The first question many ask while preparing a Will is why does a Will have to go through probate? The answer to that question is a historical journey through the laws we inherited from England.
In early England, the King owned all. Around 1,000 A.D., the concept of feudalism was established under the doctrine of tenure. Under tenure, one could only own an interest in land subject to the ownership of a superior person. The King had given use rights to lords in exchange for service. All property rights derived from the King as the ultimate lord. Ownership rights could pass to one’s heirs, but when someone died without heirs, the land reverted to the sovereign lord.
The Statute of Wills in 1540 granted everyone except married minors, infants, idiots and persons of unsound mind power to leave their interests in land by a Will. That law passed through to the colonies and ultimately the states (even though Louisiana operated under the civil law of France and not the common law of England).
It is through the grace of the sovereign that one is allowed to transfer assets at death. And, following the law established by the Statute of Wills, that means a Will must go through probate.
Florida’s probate statutes and rules create a detailed system for probate. They create three types of probate proceedings.
In very small estates consisting of personal property only with assets that are either exempt from creditor claims or do not exceed a total of deferred funeral expenses and reasonable and necessary medical and hospital expenses of the last 60 days of illness, the estate may be handled via disposition without administration. That process is begun by informal application through affidavit letter or otherwise by an interested party. If the court is satisfied the estate meets the criteria, the court by letter or other writing under seal of the court may authorize payment or disposition of the personal property.
Summary administration may be used when an estate does not exceed $75,000 or if a decedent has been dead more than two years. After two years, creditor claims are barred, so the procedures of more complex probate are not required. Summary administration requires little more than filing a petition, notice to creditors and a proposed order distributing assets and closing the estate. If there are no creditor issues, summary administration can be completed within a matter of weeks. If creditors are involved, the notice period can extend summary administration to as long as six months. It is a relatively inexpensive process designed for speedy conclusion.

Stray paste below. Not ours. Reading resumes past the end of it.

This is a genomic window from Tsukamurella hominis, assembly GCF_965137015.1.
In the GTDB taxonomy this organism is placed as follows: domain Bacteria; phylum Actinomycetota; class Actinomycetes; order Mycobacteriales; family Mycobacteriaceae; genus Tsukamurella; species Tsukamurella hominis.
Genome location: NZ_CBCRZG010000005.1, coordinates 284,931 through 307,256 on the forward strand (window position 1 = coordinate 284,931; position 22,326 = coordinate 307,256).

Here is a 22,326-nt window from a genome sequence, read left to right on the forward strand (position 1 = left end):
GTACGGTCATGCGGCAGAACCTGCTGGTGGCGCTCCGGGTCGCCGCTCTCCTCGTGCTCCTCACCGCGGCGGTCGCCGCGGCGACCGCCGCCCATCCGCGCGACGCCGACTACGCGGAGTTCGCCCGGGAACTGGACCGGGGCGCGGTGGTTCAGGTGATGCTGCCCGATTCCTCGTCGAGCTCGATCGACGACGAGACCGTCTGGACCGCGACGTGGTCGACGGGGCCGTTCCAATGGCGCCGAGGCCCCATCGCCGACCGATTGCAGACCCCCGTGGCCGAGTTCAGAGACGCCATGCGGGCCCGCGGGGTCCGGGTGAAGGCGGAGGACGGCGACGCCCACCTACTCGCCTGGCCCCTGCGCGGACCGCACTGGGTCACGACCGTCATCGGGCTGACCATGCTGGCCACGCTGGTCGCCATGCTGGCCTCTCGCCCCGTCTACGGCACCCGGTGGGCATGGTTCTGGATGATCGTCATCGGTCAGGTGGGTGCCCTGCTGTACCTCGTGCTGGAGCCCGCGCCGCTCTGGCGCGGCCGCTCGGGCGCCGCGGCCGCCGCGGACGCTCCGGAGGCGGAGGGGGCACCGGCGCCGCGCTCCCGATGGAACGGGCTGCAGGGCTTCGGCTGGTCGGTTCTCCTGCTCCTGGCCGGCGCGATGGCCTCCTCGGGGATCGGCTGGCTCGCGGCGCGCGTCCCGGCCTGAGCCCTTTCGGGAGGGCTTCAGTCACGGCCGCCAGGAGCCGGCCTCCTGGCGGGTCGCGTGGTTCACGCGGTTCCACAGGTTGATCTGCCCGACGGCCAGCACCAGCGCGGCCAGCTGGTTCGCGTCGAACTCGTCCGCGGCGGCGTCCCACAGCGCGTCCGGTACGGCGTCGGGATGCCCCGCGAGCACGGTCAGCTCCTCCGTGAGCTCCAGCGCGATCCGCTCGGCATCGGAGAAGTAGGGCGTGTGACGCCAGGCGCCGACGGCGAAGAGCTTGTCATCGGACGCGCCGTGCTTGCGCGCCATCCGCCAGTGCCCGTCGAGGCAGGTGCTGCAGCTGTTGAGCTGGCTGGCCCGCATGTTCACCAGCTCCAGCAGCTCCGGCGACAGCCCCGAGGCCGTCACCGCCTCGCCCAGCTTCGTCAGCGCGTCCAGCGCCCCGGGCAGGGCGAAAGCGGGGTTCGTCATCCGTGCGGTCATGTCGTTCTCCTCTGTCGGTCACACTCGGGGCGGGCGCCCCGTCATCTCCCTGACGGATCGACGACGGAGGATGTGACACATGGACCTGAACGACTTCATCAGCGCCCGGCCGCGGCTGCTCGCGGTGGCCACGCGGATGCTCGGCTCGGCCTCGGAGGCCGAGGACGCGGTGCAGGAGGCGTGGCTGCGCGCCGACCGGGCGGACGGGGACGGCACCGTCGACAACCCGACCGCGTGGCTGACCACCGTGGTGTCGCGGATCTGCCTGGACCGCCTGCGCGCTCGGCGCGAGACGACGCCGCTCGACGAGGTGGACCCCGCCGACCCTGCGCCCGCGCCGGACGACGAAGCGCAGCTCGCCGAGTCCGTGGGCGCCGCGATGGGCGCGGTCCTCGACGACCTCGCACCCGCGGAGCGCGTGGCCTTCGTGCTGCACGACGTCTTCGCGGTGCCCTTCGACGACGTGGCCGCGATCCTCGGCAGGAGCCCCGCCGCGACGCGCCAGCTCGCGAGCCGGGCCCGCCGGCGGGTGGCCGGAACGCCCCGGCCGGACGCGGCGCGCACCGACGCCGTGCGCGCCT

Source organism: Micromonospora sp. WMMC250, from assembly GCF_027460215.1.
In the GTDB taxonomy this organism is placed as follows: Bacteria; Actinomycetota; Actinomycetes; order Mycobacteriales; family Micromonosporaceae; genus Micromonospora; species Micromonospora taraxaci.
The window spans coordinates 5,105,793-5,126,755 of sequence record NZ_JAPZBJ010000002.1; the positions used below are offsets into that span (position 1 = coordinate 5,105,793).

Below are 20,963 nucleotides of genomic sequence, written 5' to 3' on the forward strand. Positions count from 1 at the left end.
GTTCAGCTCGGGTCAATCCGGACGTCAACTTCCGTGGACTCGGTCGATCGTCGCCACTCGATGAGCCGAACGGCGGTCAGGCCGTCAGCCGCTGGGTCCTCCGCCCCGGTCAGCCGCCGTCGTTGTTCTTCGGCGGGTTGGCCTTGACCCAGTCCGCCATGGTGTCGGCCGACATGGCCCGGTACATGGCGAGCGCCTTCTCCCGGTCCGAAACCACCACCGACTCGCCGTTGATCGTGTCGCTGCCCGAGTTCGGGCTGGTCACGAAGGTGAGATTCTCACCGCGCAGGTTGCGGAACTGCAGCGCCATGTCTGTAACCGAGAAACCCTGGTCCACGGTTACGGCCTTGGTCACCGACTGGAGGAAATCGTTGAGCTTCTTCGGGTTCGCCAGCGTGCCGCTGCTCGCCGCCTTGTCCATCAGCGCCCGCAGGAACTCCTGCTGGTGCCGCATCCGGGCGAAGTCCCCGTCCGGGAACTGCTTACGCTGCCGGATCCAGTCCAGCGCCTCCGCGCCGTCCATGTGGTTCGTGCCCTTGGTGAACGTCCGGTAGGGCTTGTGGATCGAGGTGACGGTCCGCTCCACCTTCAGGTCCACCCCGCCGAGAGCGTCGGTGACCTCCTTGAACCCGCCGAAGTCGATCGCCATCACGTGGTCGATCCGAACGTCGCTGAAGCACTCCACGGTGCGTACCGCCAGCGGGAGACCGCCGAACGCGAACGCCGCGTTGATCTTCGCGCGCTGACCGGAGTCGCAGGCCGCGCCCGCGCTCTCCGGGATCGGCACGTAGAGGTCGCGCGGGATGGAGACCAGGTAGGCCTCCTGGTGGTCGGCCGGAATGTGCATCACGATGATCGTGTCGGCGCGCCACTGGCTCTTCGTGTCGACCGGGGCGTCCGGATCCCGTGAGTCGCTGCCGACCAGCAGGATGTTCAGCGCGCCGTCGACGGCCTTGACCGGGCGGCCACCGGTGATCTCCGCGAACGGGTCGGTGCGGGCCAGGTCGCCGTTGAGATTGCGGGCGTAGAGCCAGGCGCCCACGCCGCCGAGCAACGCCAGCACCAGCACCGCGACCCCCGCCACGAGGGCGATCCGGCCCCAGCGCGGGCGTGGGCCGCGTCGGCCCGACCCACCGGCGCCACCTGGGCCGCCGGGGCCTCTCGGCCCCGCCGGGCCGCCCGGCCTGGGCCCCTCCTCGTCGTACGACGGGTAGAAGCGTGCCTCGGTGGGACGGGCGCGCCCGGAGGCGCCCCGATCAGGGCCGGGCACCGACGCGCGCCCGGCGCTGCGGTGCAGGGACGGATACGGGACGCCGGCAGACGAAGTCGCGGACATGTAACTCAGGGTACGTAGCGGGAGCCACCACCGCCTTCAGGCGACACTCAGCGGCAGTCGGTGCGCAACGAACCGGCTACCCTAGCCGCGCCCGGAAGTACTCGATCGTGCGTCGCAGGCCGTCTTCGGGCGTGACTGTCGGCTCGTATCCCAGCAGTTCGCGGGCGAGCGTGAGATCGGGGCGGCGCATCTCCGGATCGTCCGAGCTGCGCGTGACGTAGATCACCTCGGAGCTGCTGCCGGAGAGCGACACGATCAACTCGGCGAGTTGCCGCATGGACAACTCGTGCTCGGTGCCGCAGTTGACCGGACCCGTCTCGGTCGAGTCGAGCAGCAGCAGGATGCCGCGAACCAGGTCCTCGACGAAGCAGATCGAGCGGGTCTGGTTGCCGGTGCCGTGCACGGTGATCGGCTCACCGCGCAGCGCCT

Formal administration is required for all other estates. It is the process known as probate to most people. Formal administration is more detailed, cumbersome and takes more time.
Formal administration is begun by filing a petition for administration signed by an interested party. The interested party can be anyone with an interest in the estate, including a beneficiary, creditor or someone designated in the Will to serve as a personal representative (also known as executor in other states). Notice to others of filing the petition for administration is only required if the petition asks the court to appoint a personal representative who is not appointed by the Will or is not otherwise entitled to preference in appointment. The notice must be to everyone entitled to preference in appointment equal to or greater than that of the person named in the petition.
The Will and death certificate must either accompany the petition or be previously filed with the court.
Most Wills are self-proving, which means they have been executed with two witnesses and a notary in accordance with the Florida requirements. If not self-proving, oath of witness to the Will is also required unless the witnesses are unavailable. If the witnesses are unavailable, the Will can be admitted to probate upon the oath of the personal representative or another person.
If the court finds the filing is in proper form and content, the court will issue an order admitting the Will to probate and appointing the petitioner as the personal representative subject to filing of an oath and designation of a resident agent for service of notices and process. In many cases, the court will also require a bond be posted by the personal representative. When these items have been filed with the court, the court will issue letters of administration, which gives the personal representative authority to act on behalf of the estate.